But, like the drooling neighborhood retard who doesn’t know his own strength, the american sheeple bring harm upon anyone or anything that catches their lazy eye! Good god! Who will stop them?!

  6. If only the U.S. had adopted a pro-Russia stance after 1991, helping the country, instead of taking advantage of its weakness and chaos to expand Nato, attack Serbia, and pursue needless hegemonic agendas in eastern Europe and the Baltic. What if the west had dissolved Nato after the Warsaw Pact was dissolved as a goodwill gesture? Had floated Russia an interest-free 100 billion dollar loan (only a fraction of the cost of the Iraq war) and had done everything it could to lessen the historically justified Russian paranoa? What a different world we might be living in today. But Washington just couldn’t resist the temptation to rub Russia’s nose in its defeat and gloat. How sad. I don’t see where an alliance with Estonia is better then having Russia’s friendship.

    1. Andy Russia had and still has a different ideology then the west and in this financial conservative turmoil we find ourselves in, who wants the west for a friend. Propaganda is a status quo arguement for both sides. If you take Russian chess they spent millions on promoting their interlectual superiority to the world only to find— Garry Kasparov one of the best ever Russian players is now trying to change the polit bureau mind. All I can say is form a circle it will come around again what ever the propinquity, ideology or propadanda is.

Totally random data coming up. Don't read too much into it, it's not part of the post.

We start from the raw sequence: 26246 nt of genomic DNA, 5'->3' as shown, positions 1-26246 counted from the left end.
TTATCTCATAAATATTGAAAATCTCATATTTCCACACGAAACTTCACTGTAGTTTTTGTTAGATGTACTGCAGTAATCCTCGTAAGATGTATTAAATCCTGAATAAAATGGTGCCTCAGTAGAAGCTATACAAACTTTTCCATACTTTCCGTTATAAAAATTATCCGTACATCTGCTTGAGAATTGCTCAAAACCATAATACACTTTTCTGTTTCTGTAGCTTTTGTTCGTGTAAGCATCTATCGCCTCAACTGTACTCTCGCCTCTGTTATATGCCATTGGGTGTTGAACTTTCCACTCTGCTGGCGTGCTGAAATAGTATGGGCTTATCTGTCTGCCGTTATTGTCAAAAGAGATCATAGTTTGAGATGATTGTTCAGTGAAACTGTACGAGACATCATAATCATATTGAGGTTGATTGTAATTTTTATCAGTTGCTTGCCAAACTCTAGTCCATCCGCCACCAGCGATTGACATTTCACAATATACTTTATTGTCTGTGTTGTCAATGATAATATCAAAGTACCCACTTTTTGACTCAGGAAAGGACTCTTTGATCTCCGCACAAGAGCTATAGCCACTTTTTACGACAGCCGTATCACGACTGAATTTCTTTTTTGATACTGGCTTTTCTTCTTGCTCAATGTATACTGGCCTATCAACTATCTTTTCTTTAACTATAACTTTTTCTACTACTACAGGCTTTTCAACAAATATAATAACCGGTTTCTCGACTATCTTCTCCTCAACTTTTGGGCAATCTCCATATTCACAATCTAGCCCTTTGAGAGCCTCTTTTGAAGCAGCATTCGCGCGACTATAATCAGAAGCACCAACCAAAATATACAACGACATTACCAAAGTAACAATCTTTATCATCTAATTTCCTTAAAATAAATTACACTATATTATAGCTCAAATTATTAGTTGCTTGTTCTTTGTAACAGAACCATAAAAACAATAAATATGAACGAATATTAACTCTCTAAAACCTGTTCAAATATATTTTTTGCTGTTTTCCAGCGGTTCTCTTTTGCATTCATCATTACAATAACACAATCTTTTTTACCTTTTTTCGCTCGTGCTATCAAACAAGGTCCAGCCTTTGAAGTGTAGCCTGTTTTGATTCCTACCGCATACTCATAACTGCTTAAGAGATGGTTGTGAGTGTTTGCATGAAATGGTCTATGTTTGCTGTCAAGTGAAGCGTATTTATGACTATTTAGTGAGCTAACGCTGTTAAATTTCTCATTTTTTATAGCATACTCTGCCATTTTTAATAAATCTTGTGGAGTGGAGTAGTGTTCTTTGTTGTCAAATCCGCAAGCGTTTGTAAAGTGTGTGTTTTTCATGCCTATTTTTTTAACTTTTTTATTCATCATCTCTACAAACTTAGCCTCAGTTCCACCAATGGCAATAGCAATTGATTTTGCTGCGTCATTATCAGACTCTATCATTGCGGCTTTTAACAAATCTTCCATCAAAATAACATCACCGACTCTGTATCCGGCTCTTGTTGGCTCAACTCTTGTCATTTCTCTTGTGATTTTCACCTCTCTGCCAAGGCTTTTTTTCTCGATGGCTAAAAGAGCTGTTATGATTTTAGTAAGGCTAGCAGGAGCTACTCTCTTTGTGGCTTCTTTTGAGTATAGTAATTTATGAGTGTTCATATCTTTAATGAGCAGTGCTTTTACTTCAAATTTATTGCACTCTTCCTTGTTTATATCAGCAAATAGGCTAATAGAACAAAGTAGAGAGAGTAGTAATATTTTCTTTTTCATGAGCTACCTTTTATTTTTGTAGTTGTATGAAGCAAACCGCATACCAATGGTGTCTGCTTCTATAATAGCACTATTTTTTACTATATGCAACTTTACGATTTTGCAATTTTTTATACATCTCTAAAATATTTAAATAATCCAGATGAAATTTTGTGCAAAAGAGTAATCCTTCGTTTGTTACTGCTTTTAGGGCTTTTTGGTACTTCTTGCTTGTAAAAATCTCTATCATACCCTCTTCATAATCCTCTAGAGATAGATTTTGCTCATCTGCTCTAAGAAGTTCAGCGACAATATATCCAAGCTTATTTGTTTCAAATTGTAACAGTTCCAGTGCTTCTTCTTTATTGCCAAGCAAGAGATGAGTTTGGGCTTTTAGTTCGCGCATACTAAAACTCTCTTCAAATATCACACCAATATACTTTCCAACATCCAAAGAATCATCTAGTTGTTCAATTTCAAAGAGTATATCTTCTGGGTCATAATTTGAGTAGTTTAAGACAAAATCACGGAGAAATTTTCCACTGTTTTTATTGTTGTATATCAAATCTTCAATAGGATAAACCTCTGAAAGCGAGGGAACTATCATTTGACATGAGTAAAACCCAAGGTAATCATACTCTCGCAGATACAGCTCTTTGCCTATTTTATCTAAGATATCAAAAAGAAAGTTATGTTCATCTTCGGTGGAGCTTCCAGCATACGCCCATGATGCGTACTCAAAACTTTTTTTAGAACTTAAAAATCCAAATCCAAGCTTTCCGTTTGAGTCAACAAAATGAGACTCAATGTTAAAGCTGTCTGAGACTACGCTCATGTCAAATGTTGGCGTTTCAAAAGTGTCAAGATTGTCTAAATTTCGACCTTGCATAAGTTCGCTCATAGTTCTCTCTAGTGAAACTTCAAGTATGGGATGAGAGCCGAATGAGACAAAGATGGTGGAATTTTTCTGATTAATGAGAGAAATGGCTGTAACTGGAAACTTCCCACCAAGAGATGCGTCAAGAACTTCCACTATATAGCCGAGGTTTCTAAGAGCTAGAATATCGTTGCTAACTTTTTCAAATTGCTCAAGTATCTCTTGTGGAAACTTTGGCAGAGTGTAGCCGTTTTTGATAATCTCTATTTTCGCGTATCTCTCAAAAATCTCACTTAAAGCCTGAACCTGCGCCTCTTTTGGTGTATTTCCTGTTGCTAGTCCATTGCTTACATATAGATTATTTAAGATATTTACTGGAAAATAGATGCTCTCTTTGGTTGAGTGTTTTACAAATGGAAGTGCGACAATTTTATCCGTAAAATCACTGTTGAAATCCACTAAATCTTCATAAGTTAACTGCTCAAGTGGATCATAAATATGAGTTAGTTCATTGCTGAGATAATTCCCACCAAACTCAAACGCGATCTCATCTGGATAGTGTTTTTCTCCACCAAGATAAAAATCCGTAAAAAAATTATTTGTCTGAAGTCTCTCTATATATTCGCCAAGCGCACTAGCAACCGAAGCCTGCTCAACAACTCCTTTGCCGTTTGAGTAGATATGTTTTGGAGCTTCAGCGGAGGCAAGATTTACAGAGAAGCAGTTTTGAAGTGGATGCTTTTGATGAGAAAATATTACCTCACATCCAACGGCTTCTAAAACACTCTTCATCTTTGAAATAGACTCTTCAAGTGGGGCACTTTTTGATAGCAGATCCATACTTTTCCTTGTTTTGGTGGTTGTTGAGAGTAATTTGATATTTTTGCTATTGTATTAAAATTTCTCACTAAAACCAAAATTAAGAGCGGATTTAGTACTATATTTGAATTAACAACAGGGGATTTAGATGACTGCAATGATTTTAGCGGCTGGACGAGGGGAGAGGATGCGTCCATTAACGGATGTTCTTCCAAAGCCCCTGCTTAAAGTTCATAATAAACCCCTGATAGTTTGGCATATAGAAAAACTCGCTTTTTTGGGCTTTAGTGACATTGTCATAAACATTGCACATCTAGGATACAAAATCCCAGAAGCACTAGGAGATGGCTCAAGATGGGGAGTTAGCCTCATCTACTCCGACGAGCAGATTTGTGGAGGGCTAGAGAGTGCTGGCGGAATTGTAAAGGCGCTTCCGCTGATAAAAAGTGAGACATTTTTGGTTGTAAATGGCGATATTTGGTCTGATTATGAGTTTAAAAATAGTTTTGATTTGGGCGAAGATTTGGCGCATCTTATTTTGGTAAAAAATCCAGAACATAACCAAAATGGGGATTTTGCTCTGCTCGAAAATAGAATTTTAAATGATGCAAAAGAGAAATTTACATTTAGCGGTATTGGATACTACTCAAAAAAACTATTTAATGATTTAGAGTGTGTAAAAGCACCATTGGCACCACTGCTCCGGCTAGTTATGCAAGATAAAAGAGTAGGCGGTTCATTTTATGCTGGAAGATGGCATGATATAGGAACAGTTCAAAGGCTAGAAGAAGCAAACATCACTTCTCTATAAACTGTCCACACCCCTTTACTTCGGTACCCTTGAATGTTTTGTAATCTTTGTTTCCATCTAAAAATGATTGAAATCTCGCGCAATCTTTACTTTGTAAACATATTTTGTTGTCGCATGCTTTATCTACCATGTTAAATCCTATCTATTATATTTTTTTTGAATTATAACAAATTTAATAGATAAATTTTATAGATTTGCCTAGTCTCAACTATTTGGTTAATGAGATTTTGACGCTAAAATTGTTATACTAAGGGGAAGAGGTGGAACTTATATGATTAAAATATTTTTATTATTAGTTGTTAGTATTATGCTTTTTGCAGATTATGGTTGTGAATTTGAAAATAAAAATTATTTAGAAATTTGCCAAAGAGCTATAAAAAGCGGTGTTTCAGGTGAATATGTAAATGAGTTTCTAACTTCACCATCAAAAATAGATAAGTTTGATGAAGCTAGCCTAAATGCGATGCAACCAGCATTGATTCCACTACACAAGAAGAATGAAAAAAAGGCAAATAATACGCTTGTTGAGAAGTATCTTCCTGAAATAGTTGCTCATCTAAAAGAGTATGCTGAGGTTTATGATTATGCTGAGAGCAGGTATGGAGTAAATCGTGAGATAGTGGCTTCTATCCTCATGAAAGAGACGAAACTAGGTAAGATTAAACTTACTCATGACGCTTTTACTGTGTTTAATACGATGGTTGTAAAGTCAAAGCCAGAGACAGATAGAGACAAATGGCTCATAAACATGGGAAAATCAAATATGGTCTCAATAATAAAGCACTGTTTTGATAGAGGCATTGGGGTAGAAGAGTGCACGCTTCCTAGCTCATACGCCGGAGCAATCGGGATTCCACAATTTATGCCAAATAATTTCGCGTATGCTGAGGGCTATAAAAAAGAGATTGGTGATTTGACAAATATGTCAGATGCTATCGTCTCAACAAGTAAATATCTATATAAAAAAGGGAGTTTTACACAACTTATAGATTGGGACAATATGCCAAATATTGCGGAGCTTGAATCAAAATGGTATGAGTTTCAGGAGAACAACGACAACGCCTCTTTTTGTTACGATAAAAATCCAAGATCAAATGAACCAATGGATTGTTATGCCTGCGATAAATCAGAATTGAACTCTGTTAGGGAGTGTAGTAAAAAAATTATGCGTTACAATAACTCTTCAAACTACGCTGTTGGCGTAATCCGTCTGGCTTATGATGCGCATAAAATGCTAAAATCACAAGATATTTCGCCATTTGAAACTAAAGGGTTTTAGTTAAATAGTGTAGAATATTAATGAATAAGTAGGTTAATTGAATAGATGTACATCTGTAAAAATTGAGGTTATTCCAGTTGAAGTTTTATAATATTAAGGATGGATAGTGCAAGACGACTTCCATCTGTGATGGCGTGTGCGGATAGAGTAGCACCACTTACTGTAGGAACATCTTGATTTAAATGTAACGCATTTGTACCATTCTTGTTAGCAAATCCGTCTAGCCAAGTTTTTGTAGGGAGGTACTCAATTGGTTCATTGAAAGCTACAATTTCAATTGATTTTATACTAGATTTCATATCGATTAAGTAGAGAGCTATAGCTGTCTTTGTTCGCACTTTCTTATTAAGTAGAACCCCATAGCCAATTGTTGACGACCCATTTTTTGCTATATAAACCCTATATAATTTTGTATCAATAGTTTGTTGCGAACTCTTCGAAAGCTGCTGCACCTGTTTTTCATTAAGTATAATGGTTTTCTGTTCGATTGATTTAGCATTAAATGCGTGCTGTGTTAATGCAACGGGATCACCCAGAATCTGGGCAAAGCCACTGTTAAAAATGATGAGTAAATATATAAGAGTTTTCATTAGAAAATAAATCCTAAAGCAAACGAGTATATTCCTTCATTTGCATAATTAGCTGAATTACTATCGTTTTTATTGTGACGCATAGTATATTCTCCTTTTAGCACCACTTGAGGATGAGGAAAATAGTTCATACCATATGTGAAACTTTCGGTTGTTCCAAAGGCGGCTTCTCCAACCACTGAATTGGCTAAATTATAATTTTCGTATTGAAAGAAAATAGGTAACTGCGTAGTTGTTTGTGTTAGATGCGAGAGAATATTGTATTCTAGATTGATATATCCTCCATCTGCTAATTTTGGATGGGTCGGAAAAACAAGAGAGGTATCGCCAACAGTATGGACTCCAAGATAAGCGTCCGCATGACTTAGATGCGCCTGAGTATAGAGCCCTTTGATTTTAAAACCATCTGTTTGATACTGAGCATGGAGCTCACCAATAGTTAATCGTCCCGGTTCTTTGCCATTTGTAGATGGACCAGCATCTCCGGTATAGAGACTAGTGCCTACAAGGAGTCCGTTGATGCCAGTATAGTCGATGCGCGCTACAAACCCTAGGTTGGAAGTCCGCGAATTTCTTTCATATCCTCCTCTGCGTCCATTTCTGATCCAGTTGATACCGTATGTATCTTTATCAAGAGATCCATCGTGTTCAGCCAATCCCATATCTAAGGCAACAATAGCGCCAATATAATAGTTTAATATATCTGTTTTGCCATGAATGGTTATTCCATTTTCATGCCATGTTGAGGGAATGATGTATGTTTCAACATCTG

1. It doesn’t matter what Russia’s “ideology” is. What matters is that the United States deliberately and needlessly chose to pursue a policy that was guaranteed to antagonize Russia when it could have chosen a more prudent one. Nor does the USA gain anything in my view from underwriting the security of places like the Baltic states. Should we risk a war – perhaps nuclear war – over places like Estonia? Why? What for?

        1. The Cold War has, I fear, permanently changed US society and the way ordinary people think. Many cannot imagine life without a Cold War, an Evil Empire. Of course, dismantling the military-industrial complex would cause quite a bit of economic disruption. But in the long run, spending our money and energy on making useful things would profit us a great deal. But instead we spend, what?, 3 billion a week? in Iraq. It might as well be burned, except that wouldn’t murder a million Iraqis.